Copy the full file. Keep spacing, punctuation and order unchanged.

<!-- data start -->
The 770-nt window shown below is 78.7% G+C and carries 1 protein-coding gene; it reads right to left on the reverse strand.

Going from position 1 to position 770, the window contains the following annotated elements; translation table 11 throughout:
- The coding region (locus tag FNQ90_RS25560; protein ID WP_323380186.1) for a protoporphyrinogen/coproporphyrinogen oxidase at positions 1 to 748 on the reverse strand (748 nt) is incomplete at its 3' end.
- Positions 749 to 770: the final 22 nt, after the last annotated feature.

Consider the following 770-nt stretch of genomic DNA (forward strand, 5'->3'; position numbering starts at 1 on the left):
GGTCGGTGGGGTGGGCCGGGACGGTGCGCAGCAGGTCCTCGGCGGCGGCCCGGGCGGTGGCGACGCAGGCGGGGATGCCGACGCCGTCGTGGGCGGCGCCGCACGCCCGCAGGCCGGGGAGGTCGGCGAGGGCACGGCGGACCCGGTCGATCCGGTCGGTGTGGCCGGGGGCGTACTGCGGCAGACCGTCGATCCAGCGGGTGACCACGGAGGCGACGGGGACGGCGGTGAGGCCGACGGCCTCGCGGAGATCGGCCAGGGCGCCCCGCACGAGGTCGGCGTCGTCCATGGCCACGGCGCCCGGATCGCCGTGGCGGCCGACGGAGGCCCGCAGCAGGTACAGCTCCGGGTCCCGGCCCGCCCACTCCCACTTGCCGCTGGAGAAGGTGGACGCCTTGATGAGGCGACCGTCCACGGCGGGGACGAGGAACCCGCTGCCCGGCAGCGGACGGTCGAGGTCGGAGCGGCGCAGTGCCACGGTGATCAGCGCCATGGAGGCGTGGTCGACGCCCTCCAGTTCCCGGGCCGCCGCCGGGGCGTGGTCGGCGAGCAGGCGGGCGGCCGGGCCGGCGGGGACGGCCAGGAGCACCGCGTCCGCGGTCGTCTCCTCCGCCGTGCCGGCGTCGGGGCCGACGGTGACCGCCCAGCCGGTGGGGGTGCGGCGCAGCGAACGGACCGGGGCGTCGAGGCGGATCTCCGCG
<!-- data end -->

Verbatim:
The 770-nt window shown below is 78.7% G+C and carries 1 protein-coding gene; it reads right to left on the reverse strand.

Going from position 1 to position 770, the window contains the following annotated elements; translation table 11 throughout:
- The coding region (locus tag FNQ90_RS25560; protein ID WP_323380186.1) for a protoporphyrinogen/coproporphyrinogen oxidase at positions 1 to 748 on the reverse strand (748 nt) is incomplete at its 3' end.
- Positions 749 to 770: the final 22 nt, after the last annotated feature.

Consider the following 770-nt stretch of genomic DNA (forward strand, 5'->3'; position numbering starts at 1 on the left):
GGTCGGTGGGGTGGGCCGGGACGGTGCGCAGCAGGTCCTCGGCGGCGGCCCGGGCGGTGGCGACGCAGGCGGGGATGCCGACGCCGTCGTGGGCGGCGCCGCACGCCCGCAGGCCGGGGAGGTCGGCGAGGGCACGGCGGACCCGGTCGATCCGGTCGGTGTGGCCGGGGGCGTACTGCGGCAGACCGTCGATCCAGCGGGTGACCACGGAGGCGACGGGGACGGCGGTGAGGCCGACGGCCTCGCGGAGATCGGCCAGGGCGCCCCGCACGAGGTCGGCGTCGTCCATGGCCACGGCGCCCGGATCGCCGTGGCGGCCGACGGAGGCCCGCAGCAGGTACAGCTCCGGGTCCCGGCCCGCCCACTCCCACTTGCCGCTGGAGAAGGTGGACGCCTTGATGAGGCGACCGTCCACGGCGGGGACGAGGAACCCGCTGCCCGGCAGCGGACGGTCGAGGTCGGAGCGGCGCAGTGCCACGGTGATCAGCGCCATGGAGGCGTGGTCGACGCCCTCCAGTTCCCGGGCCGCCGCCGGGGCGTGGTCGGCGAGCAGGCGGGCGGCCGGGCCGGCGGGGACGGCCAGGAGCACCGCGTCCGCGGTCGTCTCCTCCGCCGTGCCGGCGTCGGGGCCGACGGTGACCGCCCAGCCGGTGGGGGTGCGGCGCAGCGAACGGACCGGGGCGTCGAGGCGGATCTCCGCG